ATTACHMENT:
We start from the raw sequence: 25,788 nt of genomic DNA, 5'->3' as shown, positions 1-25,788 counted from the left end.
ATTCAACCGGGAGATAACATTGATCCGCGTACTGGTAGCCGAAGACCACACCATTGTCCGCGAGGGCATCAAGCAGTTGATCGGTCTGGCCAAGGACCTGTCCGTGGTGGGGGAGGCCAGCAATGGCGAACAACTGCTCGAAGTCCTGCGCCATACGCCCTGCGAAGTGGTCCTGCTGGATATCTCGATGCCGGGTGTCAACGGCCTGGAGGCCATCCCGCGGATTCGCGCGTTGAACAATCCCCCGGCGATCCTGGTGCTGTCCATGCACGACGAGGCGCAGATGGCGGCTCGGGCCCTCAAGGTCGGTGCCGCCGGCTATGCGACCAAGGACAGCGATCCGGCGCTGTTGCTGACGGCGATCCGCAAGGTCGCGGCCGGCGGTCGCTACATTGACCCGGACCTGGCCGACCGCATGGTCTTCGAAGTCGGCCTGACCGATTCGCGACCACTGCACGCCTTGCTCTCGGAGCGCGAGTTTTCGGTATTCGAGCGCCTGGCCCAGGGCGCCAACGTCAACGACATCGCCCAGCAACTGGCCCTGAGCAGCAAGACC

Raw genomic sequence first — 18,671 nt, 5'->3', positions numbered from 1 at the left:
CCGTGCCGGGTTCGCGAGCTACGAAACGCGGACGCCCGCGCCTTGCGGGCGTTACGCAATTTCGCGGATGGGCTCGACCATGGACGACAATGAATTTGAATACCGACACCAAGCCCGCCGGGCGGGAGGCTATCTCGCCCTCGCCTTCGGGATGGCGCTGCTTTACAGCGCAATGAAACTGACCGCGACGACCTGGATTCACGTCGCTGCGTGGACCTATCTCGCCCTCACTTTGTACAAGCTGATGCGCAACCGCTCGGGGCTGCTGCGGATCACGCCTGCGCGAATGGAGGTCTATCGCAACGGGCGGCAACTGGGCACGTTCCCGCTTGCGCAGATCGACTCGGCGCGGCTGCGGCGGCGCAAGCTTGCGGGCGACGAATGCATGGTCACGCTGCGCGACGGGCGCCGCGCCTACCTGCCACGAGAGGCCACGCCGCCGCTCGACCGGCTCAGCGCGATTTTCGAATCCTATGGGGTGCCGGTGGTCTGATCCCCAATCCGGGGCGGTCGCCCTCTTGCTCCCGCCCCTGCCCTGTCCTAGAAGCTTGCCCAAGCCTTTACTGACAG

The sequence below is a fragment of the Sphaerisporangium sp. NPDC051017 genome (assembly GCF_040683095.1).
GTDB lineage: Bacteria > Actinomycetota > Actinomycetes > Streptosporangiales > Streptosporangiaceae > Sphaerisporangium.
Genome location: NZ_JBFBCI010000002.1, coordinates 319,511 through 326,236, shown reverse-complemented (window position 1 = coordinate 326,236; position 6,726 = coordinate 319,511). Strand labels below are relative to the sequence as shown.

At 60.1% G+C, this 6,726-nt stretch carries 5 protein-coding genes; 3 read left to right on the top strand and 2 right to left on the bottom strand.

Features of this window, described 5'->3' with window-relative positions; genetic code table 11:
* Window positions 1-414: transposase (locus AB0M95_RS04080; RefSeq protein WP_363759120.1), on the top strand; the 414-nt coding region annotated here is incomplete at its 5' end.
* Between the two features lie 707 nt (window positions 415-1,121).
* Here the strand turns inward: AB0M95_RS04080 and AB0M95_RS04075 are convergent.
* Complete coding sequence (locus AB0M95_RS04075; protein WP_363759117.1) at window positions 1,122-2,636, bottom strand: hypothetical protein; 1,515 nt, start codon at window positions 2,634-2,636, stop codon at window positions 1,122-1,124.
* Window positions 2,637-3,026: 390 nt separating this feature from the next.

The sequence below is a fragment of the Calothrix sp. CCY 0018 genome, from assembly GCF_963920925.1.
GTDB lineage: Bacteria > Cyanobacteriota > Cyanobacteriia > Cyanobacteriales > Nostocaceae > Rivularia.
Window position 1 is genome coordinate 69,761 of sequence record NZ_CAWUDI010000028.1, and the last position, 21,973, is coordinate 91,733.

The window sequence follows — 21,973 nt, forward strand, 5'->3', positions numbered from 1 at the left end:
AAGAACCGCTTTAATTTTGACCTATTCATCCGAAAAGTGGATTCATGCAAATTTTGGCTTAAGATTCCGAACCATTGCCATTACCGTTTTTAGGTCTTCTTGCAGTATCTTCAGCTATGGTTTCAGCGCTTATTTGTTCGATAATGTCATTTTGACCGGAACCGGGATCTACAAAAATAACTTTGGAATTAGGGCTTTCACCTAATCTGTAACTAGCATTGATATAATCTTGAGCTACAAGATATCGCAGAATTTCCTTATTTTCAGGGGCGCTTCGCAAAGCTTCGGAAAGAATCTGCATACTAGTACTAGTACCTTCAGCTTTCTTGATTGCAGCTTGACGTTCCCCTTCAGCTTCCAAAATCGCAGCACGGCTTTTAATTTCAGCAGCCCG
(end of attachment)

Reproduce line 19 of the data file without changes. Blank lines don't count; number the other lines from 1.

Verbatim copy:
AAGAACCGCTTTAATTTTGACCTATTCATCCGAAAAGTGGATTCATGCAAATTTTGGCTTAAGATTCCGAACCATTGCCATTACCGTTTTTAGGTCTTCTTGCAGTATCTTCAGCTATGGTTTCAGCGCTTATTTGTTCGATAATGTCATTTTGACCGGAACCGGGATCTACAAAAATAACTTTGGAATTAGGGCTTTCACCTAATCTGTAACTAGCATTGATATAATCTTGAGCTACAAGATATCGCAGAATTTCCTTATTTTCAGGGGCGCTTCGCAAAGCTTCGGAAAGAATCTGCATACTAGTACTAGTACCTTCAGCTTTCTTGATTGCAGCTTGACGTTCCCCTTCAGCTTCCAAAATCGCAGCACGGCTTTTAATTTCAGCAGCCCG